“Change will not come if we wait for some other person or some other time. We are the ones we’ve been waiting for. We are the change that we seek” – Barack Obama

I am sure most of us would have heard this, but by 2050 the world’s population is expected to have increased by a whopping 29%. This means the world will have 2 billion more mouths to feed. The FAO reported that, globally, 795 million people are undernourished with more than 50% of those people living in developing countries1. South Africa is one of those developing countries. In reality, we are already in trouble. Now pulling the situation closer to home. The amount of arable land in South Africa is limited. With limited land, it means we have to get by with what we currently have – there is no new land that is going to appear from somewhere. Our population currently sits at 55.9 million people3; however, this is expected to grow in the next 18 years. The current projections show that South Africa’s population will have increased by 58% in 20352. What does this mean? Simply put, it means we need to find a way to make almost twice as much food from the same area of land. This is where sustainability comes in.
Sustainability’s core principles are ensuring economic viability, environmental health, and societal comfort. What we need is sustainable food security in order to prepare for the projected rise in population. With the current unemployment rate sitting at just over 27%, this means more and more people are potentially on the verge of, or already in a place of, hunger. This situation puts pressure on government aid, which further places pressures on taxpayers, resulting in less disposable income to spend on food. That and the added pressure of climate change means it will become more and more expensive to produce food on your farm. The best way to combat this issue is to adopt practices that minimise the use of external resources while maximising the use of on-farm resources. From a farming perspective, this means using less fertiliser but still maintaining yield, importing less feed for animals and relying more on farm-grown feed to meet the demand, using natural resources like water and soil wisely in order to encourage ecosystem services which are vital in farming and keeping our environment clean. Some of the practices that improve farm sustainability have been discussed comprehensively in this blog. Adopting these practices will put South Africa in a better position as the population increases.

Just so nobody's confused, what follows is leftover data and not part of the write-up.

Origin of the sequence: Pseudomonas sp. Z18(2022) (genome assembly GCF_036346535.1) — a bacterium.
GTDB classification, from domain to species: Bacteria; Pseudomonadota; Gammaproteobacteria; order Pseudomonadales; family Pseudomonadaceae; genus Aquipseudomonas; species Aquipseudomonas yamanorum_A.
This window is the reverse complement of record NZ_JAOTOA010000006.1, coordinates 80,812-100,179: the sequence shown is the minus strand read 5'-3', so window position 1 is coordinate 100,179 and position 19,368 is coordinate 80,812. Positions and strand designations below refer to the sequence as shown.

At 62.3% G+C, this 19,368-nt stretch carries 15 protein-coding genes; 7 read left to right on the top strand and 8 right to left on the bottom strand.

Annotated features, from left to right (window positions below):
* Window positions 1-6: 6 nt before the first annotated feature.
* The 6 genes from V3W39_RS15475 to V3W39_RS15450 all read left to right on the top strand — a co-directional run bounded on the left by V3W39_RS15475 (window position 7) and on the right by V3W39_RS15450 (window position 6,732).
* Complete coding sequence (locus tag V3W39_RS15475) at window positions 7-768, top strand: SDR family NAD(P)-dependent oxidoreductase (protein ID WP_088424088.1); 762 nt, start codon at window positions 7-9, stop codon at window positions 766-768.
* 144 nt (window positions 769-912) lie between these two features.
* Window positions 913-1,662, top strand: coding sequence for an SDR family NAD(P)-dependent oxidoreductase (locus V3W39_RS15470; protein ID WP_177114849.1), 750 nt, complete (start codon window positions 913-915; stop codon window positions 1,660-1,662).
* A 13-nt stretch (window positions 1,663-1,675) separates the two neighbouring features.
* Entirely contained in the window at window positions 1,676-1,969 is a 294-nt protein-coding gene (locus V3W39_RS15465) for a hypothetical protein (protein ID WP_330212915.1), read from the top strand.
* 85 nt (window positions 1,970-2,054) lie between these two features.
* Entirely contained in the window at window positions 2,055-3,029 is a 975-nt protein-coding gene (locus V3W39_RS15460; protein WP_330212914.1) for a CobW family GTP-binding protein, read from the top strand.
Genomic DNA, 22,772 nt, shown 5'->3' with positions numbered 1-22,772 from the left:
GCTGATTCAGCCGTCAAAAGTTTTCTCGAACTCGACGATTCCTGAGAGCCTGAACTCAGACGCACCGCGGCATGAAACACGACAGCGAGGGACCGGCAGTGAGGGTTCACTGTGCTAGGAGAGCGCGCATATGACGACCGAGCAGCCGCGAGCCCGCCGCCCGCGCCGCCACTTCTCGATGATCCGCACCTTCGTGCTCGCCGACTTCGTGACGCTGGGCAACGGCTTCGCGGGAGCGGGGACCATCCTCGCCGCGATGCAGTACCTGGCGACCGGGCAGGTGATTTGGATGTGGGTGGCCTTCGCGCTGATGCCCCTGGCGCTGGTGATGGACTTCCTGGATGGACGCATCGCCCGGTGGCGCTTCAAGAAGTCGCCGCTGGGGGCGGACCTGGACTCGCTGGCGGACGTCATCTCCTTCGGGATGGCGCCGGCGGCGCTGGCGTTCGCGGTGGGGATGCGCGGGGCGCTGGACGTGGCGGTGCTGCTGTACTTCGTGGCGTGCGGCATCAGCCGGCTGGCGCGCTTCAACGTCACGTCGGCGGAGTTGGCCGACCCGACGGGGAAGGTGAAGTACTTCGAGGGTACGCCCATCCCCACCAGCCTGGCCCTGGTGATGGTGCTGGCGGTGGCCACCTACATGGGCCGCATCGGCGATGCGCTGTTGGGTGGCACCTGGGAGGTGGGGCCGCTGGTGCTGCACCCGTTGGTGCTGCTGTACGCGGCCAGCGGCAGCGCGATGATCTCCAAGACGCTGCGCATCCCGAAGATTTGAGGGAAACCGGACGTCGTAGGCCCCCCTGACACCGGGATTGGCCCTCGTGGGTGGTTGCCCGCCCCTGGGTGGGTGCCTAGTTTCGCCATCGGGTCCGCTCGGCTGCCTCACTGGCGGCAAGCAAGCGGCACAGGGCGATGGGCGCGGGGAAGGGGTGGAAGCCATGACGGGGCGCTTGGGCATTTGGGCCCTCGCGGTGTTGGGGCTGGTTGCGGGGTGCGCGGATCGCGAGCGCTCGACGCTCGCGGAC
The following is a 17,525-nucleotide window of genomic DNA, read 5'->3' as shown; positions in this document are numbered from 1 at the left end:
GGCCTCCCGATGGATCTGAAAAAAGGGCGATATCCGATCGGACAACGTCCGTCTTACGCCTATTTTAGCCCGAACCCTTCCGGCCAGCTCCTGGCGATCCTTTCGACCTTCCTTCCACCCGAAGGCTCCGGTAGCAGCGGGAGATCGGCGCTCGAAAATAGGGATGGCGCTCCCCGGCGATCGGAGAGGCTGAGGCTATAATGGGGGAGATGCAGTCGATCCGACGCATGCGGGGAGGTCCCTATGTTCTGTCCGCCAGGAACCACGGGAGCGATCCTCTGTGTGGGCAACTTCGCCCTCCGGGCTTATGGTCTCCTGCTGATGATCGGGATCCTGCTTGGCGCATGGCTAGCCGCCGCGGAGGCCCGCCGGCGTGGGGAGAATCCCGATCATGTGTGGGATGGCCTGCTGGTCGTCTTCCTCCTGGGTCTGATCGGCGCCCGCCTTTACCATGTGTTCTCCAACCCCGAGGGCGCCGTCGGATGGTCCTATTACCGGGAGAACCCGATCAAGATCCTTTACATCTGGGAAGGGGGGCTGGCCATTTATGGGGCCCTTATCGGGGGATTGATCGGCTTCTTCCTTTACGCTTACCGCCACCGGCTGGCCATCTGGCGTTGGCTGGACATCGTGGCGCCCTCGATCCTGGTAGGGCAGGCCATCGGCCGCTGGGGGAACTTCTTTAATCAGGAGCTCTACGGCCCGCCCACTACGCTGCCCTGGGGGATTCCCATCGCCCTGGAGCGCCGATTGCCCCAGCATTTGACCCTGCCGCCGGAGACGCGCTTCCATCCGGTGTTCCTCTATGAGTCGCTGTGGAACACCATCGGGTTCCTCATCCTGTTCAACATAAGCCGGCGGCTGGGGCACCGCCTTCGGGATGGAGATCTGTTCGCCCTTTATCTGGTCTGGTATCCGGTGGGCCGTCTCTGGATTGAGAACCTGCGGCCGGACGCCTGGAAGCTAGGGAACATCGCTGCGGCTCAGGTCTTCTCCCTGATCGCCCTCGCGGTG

If we woke up tomorrow and had 18 million more people to feed, there just wouldn’t be enough food. That is why I emphasise starting to implement the systems now in order to improve the resilience of these adopted systems. Just like population growth will occur gradually, producers also need to start with a gradual adoption of these systems in order to avoid overwhelming themselves with too much with change when there is no longer a choice.

References

        1. FAO, IFAD and WFP. 2015. The State of Food Insecurity in the World 20152.Meeting the 2015 international hunger targets: taking stock of uneven progress. Rome, FAO.
        1. Strydom N and Struweg J. 2016. Agricultural output versus SA’s population growth. 29 July 2016 issue of Farmer’s Weekly.
        1. Worldometers 2017.http://www.worldometers.info/world-population/south-africa-population/

Portia Phohlo

Portia is a Trace and Save researcher and has been part of the team that works on the Woodlands Dairy sustainability project for the past 4 years. She studied B.Sc in Agriculture where she majored in crop and soil science at the University of Fort Hare. She went on to do her honors and master’s degree in soil science at the University of the Free State. She is very passionate about soil health and soil microbiology and believes that applying soil health principles will rehabilitate degraded soils.

In her free time, Portia loves catching up on House of Cards and The Walking Dead series. The latter she says she finds it fascinating how a dead decomposed organic material can still be conscious, this actually breaks all rules of microbiology according to her. When she’s not watching that, she enjoys watching motivational videos from Ted, especially ones by her idols Chimamanda Ngozi Adichie and Brene Brown.
Contact Portia on any of her social media platforms or alternatively email her at portia@traceandsave.com
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